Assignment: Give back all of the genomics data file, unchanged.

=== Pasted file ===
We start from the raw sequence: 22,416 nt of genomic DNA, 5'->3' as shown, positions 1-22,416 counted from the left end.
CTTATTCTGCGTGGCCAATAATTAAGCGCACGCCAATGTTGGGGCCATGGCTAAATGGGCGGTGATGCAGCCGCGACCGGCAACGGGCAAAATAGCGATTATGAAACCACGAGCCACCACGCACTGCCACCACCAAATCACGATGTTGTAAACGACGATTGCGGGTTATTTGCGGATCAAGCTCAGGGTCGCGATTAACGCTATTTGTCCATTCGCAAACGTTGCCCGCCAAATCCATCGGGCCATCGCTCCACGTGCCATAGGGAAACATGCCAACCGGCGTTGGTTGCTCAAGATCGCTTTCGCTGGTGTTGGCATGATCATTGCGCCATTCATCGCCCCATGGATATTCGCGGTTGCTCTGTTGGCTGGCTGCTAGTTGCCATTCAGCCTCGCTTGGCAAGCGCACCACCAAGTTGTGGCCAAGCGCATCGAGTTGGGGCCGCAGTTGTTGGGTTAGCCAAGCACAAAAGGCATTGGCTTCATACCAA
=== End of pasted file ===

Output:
We start from the raw sequence: 22,416 nt of genomic DNA, 5'->3' as shown, positions 1-22,416 counted from the left end.
CTTATTCTGCGTGGCCAATAATTAAGCGCACGCCAATGTTGGGGCCATGGCTAAATGGGCGGTGATGCAGCCGCGACCGGCAACGGGCAAAATAGCGATTATGAAACCACGAGCCACCACGCACTGCCACCACCAAATCACGATGTTGTAAACGACGATTGCGGGTTATTTGCGGATCAAGCTCAGGGTCGCGATTAACGCTATTTGTCCATTCGCAAACGTTGCCCGCCAAATCCATCGGGCCATCGCTCCACGTGCCATAGGGAAACATGCCAACCGGCGTTGGTTGCTCAAGATCGCTTTCGCTGGTGTTGGCATGATCATTGCGCCATTCATCGCCCCATGGATATTCGCGGTTGCTCTGTTGGCTGGCTGCTAGTTGCCATTCAGCCTCGCTTGGCAAGCGCACCACCAAGTTGTGGCCAAGCGCATCGAGTTGGGGCCGCAGTTGTTGGGTTAGCCAAGCACAAAAGGCATTGGCTTCATACCAA